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Equine refugees find a future in African tourism

Zimbabwean farm horses endangered by land takeovers were spirited away to safety in Mozambique by one determined couple.

Safety on safari: Former farm horses rescued from Zimbabwe land invaders now cart tourists along Mozambique beaches.

Stephanie Hanes

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Vilanculos, Mozambique

The horse’s name is Viper. Which is enough, really, to make an inexperienced rider a bit nervous.

Mandy Retzlaff laughs at the idea and hands over the reins. “Oh, you’ll be fine,” she says, and gives a wink and a smile that can be either reassuring or devilish.

Viper snorts.

“Just let him know you’re taking charge,” instructs Mandy.

Easy for her to say. This is a woman who, with her husband, ferried 100 horses hundreds of miles through Zimbabwe’s worst political turmoil. And that was after they’d saved the horses from violent land invaders by sneaking into the farms where the horses were stranded. In short, Mandy seems to have a particular knack for taking charge, bucking and kicking notwithstanding.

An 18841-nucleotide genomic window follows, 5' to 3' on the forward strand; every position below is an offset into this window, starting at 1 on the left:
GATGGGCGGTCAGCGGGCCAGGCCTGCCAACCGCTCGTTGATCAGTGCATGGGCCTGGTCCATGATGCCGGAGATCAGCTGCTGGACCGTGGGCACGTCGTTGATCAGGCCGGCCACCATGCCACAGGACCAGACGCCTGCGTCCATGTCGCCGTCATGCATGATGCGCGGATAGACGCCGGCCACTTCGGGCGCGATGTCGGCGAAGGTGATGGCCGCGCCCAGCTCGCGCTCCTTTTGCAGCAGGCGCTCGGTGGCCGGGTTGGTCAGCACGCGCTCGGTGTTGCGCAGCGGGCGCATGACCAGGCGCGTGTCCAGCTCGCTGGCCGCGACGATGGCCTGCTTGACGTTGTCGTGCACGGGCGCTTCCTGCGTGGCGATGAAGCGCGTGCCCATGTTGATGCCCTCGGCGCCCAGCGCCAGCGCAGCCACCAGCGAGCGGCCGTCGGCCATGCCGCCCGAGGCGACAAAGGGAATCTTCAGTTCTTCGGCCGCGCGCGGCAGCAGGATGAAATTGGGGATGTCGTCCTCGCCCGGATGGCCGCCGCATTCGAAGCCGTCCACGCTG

She and her husband, Pat Retzlaff, were farmers in Zimbabwe when, in 2000, President Robert Mugabe encouraged the violent takeover of white-owned property. They were evicted – from six different farms, actually – and their savings disappeared with their country’s skyrocketing inflation (now estimated at more than 11 million percent).

But after an epic effort to save the farm horses – and themselves – they’re turning the experience into a new livelihood in a new homeland. They saddle up the horses they saved for equestrian-minded tourists visiting this Indian Ocean beach town.

Mandy glares at Viper, who still seems displeased with his clumsy load. She hands a lead to Dhuvai Musekwa, another Zimbabwean who fled, and who recently found work with the Retzlaffs’ Mozambique Horse Safaris. He keeps Viper in line during the walk along Vilanculos’ palm-tree lined beach and saves money to send to his wife and child in Zimbabwe.


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